When I think of what it must be like to be a prolific writer, I get so overwhelmed. And that’s just thinking about it. What Anne T. Donahue does makes the word prolific look lazy anyway, so let’s just say seeing all her work makes me wonder if maybe she’s secretly three different women who are all equally hilarious and talented and sharing a pen name.
Anne writes for Buzzfeed, The Guardian, Canadian Living, Hello Giggles, Huffington Post, Toronto Life, Thought Catalog, The Conversation, Sportsnet and Yahoo!- and there are so many more but I’m stopping there because that’s so many different outlets and you get the idea. On top of all the Internet writing, she maintains her incredibly popular Tumblr, writes for a CTV sitcom and does a podcast called Bevs with Anne, which you should subscribe to immediately.
It’s truly a wonder she had any time to do this interview, but I’m so glad she did. The world would be a better place if it was filled with more Anne T. Donahues.
How do you define Feminism? Is it a part of your life?
Feminism to me is the belief that men and women are equal, and the movement towards making that happen. And is it a part of my life? Absolutely. There’s such a long way to go in terms of equality, it’d be ridiculous not to identify as a feminist. And that goes for men, too.
As a comedian do you find the standards are different for you as a woman?
Oh man. I don’t know if I say either! I’m just somebody who writes a lot and tries to make people laugh. But regardless, in my experiences as a television and web writer, I’ve been really lucky to have only been treated as what I am: a writer. I mean, yeah, there have been times where I’ve been called on for my input “as a woman,” but that’s fine- that’s always in the context of, “I’m writing this thing, and I want to make sure I’m not being offensive.” Which I appreciate! Oh my God, if everyone did that, we’d all enjoy jokes and TV and everything so much more, and there’d be such a great discourse. So I’ve been so lucky in having found nothing but support and encouragement from that community- like anyone else working hard (I hope).
That being said, my experiences in music journalism were much different. There’s an amazing community of music journalists (all of which I’m still friends with, and whose work I really love), but it took me a while to really recognize them. When I was first starting out, there were a few male journalists who’d prod me on feminism and dismiss the word and belief entirely (and dismiss me, as a result), and there’d be bands who would throw interviews trying to be smooth, cool, etc. It sucked. But since then, I’ve had less and less of an issue- I think because of my distance from it, but also because I’ve become more comfortable shutting down some of that bullshit. In that if you’re an idiot, I’m not interested in speaking with you. Which has made life in general much easier, actually.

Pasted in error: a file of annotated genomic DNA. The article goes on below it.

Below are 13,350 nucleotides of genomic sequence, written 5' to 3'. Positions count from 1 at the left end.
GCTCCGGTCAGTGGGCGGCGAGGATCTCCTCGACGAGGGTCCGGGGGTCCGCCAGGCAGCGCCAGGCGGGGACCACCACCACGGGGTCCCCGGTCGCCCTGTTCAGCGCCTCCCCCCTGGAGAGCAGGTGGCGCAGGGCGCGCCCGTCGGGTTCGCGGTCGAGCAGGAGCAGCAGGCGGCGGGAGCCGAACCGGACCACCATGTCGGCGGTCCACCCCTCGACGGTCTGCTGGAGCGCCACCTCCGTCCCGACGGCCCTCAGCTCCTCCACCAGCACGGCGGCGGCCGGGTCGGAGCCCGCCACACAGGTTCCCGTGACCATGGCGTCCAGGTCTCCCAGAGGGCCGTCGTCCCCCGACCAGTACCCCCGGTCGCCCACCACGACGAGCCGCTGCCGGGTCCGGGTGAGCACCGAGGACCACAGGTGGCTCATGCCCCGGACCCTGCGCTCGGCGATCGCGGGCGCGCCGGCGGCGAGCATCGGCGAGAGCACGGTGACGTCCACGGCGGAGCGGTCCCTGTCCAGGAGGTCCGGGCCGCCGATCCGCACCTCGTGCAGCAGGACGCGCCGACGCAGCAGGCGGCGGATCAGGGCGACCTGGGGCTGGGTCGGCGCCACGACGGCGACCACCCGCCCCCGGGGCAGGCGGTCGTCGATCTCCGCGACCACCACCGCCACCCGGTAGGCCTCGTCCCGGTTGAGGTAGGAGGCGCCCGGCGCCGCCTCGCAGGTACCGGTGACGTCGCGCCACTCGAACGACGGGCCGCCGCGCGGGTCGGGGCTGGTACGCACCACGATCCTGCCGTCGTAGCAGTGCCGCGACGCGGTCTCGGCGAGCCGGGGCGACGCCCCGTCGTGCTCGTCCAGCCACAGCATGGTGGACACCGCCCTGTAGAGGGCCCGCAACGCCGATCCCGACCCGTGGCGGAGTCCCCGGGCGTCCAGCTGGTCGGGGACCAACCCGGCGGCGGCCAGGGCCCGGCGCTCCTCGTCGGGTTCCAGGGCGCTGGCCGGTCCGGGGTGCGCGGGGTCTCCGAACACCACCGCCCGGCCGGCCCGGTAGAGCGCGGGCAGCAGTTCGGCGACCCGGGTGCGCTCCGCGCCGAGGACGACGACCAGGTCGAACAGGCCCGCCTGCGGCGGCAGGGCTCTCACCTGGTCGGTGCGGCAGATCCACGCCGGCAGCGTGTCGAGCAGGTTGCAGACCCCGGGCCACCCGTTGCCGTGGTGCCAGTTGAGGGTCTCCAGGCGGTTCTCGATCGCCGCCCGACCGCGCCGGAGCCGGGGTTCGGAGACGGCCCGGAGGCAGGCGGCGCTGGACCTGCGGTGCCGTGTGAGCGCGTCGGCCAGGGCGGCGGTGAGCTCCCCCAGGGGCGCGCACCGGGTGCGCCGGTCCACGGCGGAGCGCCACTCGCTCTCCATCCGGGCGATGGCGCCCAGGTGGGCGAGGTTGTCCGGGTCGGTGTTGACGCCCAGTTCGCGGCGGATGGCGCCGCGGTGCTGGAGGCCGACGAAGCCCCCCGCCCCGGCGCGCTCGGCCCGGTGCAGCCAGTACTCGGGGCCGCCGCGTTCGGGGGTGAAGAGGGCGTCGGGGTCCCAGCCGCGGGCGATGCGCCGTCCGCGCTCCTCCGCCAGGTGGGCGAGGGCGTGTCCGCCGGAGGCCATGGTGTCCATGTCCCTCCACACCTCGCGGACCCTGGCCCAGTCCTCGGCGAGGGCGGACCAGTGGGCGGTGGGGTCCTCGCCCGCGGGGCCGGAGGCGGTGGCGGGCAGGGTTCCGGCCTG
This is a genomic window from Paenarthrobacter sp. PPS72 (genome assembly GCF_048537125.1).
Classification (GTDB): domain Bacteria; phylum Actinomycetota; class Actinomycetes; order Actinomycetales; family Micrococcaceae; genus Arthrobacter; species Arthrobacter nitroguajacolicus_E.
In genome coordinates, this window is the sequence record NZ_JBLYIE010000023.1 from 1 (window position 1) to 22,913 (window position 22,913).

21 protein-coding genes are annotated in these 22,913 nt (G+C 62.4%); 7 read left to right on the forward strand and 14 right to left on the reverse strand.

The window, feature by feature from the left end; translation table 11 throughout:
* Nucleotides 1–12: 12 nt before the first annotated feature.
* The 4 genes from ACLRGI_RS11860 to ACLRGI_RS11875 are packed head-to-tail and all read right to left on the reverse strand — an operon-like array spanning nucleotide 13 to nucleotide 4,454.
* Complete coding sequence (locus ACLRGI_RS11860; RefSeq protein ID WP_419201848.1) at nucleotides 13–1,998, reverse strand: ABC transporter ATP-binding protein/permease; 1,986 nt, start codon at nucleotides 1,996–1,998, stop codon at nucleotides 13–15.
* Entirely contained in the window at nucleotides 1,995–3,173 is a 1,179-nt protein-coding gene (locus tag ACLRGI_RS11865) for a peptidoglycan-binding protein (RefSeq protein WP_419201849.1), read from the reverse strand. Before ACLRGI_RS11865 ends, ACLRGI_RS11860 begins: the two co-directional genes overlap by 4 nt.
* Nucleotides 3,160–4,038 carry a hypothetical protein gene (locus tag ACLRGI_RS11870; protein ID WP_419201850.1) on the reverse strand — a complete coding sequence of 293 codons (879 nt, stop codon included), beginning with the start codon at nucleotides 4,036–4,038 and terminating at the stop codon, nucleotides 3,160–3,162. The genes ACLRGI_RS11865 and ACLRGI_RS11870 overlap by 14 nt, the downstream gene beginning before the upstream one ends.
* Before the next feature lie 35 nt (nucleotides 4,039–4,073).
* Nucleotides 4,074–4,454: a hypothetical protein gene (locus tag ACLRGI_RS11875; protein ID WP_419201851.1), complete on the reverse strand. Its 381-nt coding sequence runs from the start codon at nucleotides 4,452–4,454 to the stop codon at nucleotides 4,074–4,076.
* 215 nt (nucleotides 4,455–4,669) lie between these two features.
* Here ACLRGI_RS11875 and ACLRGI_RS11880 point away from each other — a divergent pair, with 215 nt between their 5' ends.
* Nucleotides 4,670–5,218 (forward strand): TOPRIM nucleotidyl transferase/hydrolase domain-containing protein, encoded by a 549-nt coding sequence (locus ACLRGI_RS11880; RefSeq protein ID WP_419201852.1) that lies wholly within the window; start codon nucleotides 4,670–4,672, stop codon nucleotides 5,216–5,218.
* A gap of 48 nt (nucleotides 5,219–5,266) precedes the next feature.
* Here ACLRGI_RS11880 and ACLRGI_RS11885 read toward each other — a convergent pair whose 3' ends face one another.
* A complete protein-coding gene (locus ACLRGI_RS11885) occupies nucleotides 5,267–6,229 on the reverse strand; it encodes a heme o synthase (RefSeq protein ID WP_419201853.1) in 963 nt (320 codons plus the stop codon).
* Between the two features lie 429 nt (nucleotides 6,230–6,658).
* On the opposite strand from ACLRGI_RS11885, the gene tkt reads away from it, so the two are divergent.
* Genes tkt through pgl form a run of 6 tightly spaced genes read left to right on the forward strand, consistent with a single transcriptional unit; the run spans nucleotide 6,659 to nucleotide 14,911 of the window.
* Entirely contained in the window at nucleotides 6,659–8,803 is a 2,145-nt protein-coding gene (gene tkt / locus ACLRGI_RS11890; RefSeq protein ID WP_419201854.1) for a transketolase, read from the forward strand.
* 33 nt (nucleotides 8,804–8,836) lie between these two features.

You talked frankly and beautifully about being diagnosed as bipolar. What do you hope people take away from your willingness to be so open?
Well thanks very much! Honestly, when I was first diagnosed in October it was a mix of relief (like: I had an answer! I could actually feel better!) and fear (does this define me now?). Writing my first piece on it actually helped me work through those two views, and help me take control of the situation. There’s a huge stigma in terms of mental health, which is horrible because most of us have dealt with a mental health crisis or disorder in one way or another. We look at mental health issues as being a sign of “weakness,” or, on the flip side, we over-romanticize them, which is another mistake since it also deters you from getting help or admitting you need help. (I promise you will still be an interesting person or a good writer or a funny human if you are also keeping your brain properly tuned.)
When writing what I did, all I wanted was to take control of my own situation. I wanted to prove to myself- and honestly, to anyone else- that I could still be me, while still being diagnosed and being on medication, which I will always be on. I also wanted anyone younger who felt like they were battling something to know you can get help, and you can get treatment, and you can be exactly the same, only better functioning since you aren’t carrying around this weight anymore. That’s what I’ve found my openness has done for me: it’s a huge weight lifted. I don’t like to write about it without purpose (what’s the point?), and I don’t like to indulge it (it won’t change anything), but I don’t ignore it, either. If I’m feeling shitty, I’ll acknowledge it, and do something to thwart that.